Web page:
Under normal operation the cluster should be in a “stable” state and the configuration shouldn't change. If your application is using short lived connections or a lot of connections from the same machine you are constantly requesting the server to give you the current configuration of the server. These are HTTP streaming requests which ns_server isn’t implementing very efficiently (slow to set up and requires a fair amount of resources in ns_server). As an example it takes 18 seconds to connect 1000 clients on the loop back interface on my quad-core AMD machine with 4 GB memory.
The idea is to use a local cache in the file system on the clients so that the clients don’t talk to ns_server unless there is an actual change in the cluster topology.
New instances is created by using lcb_create_compat with type set to LCB_CACHED_CONFIG:
lcb_create_compat(LCB_CACHED_CONFIG, &specific, &instance, io);
Specific is a new structure that looks like:
The cachefile is the path (relative or absolute) of the file containing the cache. If set to a non-null value the lockfile specifies the file to use to synchronize access update access to the the cachefile (we don’t want all instances to try to upgrade the cache at the same time). If no lockfile is specified “.lock” is appended to cachefile.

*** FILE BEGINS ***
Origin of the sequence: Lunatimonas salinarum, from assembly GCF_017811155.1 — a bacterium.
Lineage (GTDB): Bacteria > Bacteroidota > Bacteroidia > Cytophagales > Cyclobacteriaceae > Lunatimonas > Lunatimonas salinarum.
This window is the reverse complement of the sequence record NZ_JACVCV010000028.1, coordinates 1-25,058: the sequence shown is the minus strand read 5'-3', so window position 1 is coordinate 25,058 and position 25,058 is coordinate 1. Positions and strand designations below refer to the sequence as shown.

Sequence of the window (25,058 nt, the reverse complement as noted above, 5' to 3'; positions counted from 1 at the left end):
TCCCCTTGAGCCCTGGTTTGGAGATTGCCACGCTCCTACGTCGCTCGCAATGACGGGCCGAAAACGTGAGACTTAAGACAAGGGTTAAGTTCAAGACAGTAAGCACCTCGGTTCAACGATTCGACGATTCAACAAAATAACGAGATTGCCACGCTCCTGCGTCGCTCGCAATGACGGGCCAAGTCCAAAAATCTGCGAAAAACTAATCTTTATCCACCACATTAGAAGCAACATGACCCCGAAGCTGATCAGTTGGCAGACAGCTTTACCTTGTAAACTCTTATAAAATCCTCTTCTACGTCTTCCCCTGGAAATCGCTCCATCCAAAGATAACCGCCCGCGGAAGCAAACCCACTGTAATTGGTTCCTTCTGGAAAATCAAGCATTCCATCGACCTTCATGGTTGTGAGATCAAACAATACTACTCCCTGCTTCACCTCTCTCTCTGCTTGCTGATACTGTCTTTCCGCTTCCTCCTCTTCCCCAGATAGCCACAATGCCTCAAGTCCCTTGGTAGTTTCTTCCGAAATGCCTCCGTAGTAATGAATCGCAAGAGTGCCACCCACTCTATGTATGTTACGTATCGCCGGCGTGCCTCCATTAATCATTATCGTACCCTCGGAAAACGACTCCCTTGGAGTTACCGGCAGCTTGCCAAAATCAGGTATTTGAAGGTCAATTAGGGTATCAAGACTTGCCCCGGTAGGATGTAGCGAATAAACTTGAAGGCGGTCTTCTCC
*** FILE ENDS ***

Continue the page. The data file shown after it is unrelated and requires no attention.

Given that the cache is intended to be accessed from multiple processes at the same time the user is responsible for deleting the cachefile and the lockfile when it is no longer in use.
We need to extend the internal instance metadata that so that we know that if we get a “not my vbucket” response we know that we’re in a “cached configuration” change and that we should use full bootstrap logic.
To avoid a “burst” of clients updating the cache when the topology change the clients first try to create a lockfile. If that fails because of a file existence it the client will try to check the age of the lockfile (to work around stale locks). If the lockfile is older than 2secs it will go ahead and try to update the configuration anyway (and remove the lockfile when its done). In this situation you get a burst of connect attempts anyway.
The entire JSON for the current configuration is dumped in the cache file.
If the lock file exists and is “new” the client will “busy”-wait (just a really short sleep) and check for the existence for the file (unless the platform supports monitoring a file).